Other Literary Forms

(Critical Edition of Dramatic Literature)

Francisco Martínez de la Rosa initiated his fruitful literary career with several poetic odes that quickly attracted his contemporaries’ attention. Furthermore, his participation in the Cádiz resistance against the French invasion during the War of 1808-1814 brought this young liberal into the political arena. Throughout his life, he contributed to Spanish affairs with several treatises and fundamental political statutes and documents. This political involvement naturally inclined him toward historical research, which inspired his historical novel, Doña Isabel de Solís, Reyna de Granada (1837-1846), and several historical treatises, among them the monumental El espíritu del siglo (1835-1851). His diverse literary interests also led him in 1829 to publish a translation of Horace Moratín’s Ars poetica (c. 17 b.c.e.; The Art of Poetry, 1567) called Traducción de la Epístola de Horacio a los Pisones sobre arte poética and to write his Poética (1831).


(Critical Edition of Dramatic Literature)

Although Francisco Martínez de la Rosa cultivated all literary genres, he regarded his writing merely as a substitute for political action during idle periods in prison or in exile. Nevertheless, he occupies a primary place in the Spanish Romantic drama because his La conjuración de Venecia año de 1310 was the first play with Romantic characteristics to be represented on a Spanish stage. Mariano José de Larra, the period’s sharpest and severest critic of the time, hailed the play as the best seen in Madrid, pointing out both the dramatic and the political achievements of Martínez de la Rosa. Indeed, in April, 1834, this successful first performance was contemporaneous with the publication of the Estatuto Real, the new constitution of the nation written by him, and by his signing of the Quadruple Alliance. Despite these successes, Martínez de la Rosa is remembered today by modern critics only for the historical significance of La conjuración de Venecia año de 1310.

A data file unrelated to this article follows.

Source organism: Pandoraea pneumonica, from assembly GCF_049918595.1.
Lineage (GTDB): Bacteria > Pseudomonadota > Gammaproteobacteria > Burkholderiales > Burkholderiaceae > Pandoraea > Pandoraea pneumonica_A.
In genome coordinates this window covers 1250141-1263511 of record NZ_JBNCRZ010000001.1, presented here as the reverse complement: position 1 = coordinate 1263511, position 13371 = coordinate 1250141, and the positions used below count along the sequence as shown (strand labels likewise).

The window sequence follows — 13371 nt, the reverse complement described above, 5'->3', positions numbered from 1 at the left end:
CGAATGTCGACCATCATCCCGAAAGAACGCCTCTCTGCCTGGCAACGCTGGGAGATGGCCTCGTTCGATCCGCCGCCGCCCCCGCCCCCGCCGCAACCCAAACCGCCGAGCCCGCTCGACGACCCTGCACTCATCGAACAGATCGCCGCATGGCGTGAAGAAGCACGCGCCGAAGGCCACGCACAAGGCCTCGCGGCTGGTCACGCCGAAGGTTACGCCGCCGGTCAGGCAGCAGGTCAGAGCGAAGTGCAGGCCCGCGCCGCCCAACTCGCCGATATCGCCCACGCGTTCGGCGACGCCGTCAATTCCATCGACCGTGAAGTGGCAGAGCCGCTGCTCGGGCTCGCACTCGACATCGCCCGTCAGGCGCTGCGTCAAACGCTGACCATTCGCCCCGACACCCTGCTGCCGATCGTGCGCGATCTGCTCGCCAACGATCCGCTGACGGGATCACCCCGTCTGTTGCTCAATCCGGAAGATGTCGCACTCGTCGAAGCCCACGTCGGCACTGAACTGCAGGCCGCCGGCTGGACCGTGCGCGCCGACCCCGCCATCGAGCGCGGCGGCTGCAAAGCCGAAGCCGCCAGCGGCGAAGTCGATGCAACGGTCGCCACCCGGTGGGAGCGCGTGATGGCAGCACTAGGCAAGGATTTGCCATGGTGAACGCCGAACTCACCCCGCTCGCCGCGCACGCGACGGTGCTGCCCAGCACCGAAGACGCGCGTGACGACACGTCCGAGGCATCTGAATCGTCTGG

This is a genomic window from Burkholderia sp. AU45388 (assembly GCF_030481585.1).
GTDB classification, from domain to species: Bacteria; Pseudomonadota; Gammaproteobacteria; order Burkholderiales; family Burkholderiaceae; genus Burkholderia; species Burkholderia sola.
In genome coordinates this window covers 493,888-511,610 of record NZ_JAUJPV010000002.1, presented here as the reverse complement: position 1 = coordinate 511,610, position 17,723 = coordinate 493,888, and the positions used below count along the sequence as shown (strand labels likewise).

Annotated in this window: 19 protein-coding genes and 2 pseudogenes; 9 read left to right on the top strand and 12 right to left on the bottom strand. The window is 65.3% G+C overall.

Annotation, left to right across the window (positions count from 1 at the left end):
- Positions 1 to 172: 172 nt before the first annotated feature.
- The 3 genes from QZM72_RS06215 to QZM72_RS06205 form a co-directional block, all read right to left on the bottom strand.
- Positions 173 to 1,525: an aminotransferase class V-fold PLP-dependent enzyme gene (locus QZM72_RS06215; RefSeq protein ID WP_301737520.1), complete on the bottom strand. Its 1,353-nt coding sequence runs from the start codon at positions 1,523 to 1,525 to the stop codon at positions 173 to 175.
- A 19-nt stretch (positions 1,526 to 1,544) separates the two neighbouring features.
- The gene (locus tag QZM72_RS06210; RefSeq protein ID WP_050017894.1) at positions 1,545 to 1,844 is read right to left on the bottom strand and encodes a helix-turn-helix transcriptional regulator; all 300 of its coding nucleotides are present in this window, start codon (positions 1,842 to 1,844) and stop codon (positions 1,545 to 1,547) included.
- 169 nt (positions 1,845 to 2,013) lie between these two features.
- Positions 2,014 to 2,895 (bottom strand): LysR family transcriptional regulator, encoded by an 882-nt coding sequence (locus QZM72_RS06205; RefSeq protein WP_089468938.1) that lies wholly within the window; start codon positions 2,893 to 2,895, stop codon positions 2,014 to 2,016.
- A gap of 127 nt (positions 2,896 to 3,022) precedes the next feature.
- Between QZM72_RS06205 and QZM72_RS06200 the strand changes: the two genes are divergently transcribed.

Ironically, Martínez de la Rosa cannot be classified as a convinced Romantic, because in politics and literature alike, he was a moderate. This is a reflection of his transitional position between neoclassical and Romantic poetics. Russell P. Sebold considers Romantic poetics to be a consequence of the transformation of the poetic rules in the eighteenth century from mechanical and closed to organic and open. In those terms, Martínez de la Rosa stands as an evolutionary rather than a revolutionary figure, although he was the first Spanish dramatist to write a play that upheld the new spirit of liberty surrounding the Cádiz resistance against Napoleon. La viuda de Padilla, staged in the besieged city, contrasts with the neoclassical tragedies that exploited past national heroes for despotic objectives. Martínez de la Rosa’s tragedy incorporates the Romantic emphasis on freedom and antiabsolutism while nevertheless retaining many Enlightenment values.


(Critical Edition of Dramatic Literature)

Cook, John A. Neoclassic Drama in Spain: Theory and Practice. 1959. Reprint. Westport, Conn.: Greenwood, 1974. An analysis of neoclassical drama in Spain. Bibliography.

Geraldi, Robert. “Francisco Martínez de la Rosa: Literary Atrophy or Creative Sagacity?” Hispanófila 77 (1983): 11-19. Geraldi examines Martínez de la Rosa’s works in regard to their progressiveness.

Kosove, Joan Lynne Pataky. The “Comedia Lacrimosa” and Spanish Romantic Drama 1773-1865. London: Tamesis, 1977. A look at the relationship between sentimental comedy and Spanish Romantic drama.

Mayberry, Robert, and Nancy Mayberry. Francisco Martínez de la Rosa. Boston: Twayne, 1988. A general study of the life and work of Martínez de la Rosa. Bibliography and index.

Ojeda Escudero, Pedro. El justo medio: Neoclasicismo y romanticismo en la obra dramática de Martínez de la Rosa. Burgos, Spain: Universidad de Burgos, 1997. An examination of the neoclassicism and Romanticism found in the dramatic works of Martínez de la Rosa. Bibliography. In Spanish.

Pérez Magallón, Jesús. El teatro neoclásico. Madrid: Ediciones del Laberinto, 2001. Covers the neoclassical movement in Spanish theater. Bibliography. In Spanish.